Best practice in stomach tubing explained
Calving is in full swing on farms across the country and many farmers will be utilising a stomach tube to ensure that their calves are provided with an adequate volume of colostrum.
At a recent LacPatrick calf event, held on the farm of Dermot Sherry, Naoimh McCann gave farmers a demonstration in best practice when it comes to using a stomach tube.
She suggested that only calves that are weak should be tube fed and those that are strong enough should be fed using a teated bottle.
Before stomach tubing a calf, the veterinary nursing student also recommended to hold the calf in such a way that its nose is below its ears (don’t tilt the head upwards).
“Tilting the head down pushes the esophagus opening up and it makes sure the windpipe opening is below that,” she said.
This reduces the risk of inadvertently suffocating a calf by placing the milk or colostrum in the calf’s lungs.
Niamh also stressed that hygiene is extremely important when using a stomach tube; care should be taken to clean and sterilise it after each use.
Dr. Paul Crosson, LacPatrick group technical support manager, also spoke at the event. He said that calf mortality costs dairy farmers in the region of €10-15 million each year.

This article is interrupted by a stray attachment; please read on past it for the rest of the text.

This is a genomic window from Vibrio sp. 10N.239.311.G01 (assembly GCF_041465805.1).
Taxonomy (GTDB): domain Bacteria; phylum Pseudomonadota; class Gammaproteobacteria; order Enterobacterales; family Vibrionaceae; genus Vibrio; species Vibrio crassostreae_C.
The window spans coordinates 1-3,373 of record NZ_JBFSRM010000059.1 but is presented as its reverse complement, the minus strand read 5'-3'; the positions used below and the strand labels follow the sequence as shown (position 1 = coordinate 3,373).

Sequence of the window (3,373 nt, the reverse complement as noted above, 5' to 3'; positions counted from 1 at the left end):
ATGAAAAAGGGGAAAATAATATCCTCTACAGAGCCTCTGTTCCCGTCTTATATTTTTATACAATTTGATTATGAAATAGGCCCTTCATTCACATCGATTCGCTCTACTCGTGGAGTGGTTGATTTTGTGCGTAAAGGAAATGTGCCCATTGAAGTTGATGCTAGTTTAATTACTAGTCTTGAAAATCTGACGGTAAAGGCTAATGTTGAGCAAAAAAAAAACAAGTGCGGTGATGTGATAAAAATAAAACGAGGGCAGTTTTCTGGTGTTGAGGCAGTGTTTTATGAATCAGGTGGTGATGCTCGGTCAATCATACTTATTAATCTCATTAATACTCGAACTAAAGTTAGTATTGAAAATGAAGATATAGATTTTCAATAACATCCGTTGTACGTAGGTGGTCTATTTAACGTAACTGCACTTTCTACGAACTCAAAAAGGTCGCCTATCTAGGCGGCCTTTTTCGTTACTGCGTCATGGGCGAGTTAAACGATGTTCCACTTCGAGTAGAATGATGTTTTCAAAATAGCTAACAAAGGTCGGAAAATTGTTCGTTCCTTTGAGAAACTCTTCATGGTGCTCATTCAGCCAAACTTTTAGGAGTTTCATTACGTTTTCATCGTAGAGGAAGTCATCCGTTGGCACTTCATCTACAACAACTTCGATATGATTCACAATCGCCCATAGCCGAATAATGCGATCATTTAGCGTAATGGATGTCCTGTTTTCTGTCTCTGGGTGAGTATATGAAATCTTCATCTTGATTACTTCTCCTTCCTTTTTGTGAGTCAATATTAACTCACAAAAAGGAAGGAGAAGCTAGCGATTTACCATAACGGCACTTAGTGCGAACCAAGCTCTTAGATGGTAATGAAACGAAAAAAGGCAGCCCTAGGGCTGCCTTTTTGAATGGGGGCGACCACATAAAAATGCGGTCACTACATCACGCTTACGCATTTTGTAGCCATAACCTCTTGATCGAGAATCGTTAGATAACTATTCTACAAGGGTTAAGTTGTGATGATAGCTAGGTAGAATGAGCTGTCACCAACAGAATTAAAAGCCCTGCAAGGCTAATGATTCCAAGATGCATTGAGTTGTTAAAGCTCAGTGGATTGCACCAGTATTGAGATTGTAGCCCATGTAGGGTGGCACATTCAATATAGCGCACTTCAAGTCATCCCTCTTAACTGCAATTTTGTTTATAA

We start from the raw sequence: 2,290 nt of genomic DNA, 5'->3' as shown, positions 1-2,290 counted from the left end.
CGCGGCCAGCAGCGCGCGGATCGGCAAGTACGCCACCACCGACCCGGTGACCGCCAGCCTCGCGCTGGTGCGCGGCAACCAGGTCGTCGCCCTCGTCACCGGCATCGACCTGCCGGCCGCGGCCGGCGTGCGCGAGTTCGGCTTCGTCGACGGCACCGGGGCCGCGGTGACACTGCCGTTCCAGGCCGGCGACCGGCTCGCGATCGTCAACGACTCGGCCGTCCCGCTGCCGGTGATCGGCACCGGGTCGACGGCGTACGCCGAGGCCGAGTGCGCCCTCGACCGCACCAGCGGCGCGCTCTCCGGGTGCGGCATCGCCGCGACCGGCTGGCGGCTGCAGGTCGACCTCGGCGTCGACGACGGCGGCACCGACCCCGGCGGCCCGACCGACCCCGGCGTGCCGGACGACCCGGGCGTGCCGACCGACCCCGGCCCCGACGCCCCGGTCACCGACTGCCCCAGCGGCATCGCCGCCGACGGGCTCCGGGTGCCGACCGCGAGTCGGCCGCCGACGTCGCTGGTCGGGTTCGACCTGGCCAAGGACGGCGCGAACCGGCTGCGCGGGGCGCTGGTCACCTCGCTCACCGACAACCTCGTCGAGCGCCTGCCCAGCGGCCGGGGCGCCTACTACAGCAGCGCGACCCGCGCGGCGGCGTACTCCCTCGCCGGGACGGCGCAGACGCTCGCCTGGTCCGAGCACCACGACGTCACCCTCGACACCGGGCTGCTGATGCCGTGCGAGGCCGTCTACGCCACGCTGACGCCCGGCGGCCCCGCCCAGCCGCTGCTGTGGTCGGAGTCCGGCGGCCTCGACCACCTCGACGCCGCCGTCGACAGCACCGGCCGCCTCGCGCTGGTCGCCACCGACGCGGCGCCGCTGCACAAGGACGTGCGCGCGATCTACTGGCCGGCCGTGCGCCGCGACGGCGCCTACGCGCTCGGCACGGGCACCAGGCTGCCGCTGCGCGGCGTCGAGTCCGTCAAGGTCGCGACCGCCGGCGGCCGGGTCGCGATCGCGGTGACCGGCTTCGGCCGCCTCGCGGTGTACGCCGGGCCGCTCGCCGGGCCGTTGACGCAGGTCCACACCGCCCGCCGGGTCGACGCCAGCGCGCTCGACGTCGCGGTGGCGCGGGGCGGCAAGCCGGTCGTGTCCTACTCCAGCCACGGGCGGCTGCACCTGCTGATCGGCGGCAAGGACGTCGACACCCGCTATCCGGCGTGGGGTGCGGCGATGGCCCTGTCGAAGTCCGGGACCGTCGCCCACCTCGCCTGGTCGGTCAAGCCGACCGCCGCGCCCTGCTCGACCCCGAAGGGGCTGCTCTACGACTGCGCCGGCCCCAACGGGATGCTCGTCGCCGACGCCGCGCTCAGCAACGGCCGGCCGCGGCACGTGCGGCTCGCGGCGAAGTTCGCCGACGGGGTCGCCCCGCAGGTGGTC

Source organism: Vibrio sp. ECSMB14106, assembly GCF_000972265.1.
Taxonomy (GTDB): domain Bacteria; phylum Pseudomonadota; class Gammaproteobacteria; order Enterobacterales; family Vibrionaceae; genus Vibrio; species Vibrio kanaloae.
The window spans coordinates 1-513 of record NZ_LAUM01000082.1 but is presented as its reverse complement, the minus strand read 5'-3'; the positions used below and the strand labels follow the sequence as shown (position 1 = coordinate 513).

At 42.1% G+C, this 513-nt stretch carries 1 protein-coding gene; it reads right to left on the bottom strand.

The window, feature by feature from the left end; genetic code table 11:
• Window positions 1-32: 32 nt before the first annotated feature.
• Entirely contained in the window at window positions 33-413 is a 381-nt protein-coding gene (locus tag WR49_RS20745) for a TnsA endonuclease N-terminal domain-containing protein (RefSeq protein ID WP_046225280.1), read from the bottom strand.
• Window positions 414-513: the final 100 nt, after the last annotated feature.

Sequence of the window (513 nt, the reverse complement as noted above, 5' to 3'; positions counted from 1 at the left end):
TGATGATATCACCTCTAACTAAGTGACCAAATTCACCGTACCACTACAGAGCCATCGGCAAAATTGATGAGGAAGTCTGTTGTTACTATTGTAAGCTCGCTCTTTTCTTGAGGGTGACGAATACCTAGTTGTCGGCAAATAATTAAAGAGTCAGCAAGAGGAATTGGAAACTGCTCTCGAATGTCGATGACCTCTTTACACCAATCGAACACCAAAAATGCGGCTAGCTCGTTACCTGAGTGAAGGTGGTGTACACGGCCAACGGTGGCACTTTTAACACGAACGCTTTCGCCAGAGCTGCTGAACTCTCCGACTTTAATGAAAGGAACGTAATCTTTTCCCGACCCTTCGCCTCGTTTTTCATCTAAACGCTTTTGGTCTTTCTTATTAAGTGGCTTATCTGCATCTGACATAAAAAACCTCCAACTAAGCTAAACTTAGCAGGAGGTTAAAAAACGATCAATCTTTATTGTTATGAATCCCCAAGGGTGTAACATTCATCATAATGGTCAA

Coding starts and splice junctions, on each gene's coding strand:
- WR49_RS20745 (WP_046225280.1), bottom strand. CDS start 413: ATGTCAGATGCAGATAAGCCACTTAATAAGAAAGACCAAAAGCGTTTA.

“About 100,000 calves every year don’t make it through to one year.
Putting a conservative figure of €150/calf – across dairy heifers and beef calves – that’s somewhere between €10 million and €15 million worth of calves that are lost every year; that’s a huge cost to the national dairy industry.
To minimise this loss, Paul suggested that farmers need to minimise the infection challenge faced by newborn calves, while also maximising the calf’s capacity to withstand those challenges.
“We know that calves are born without any immune status. So, the passive transfer of antibodies from the cow’s colostrum is critical. We need good colostrum management in the early hours of the calf’s life,” he said.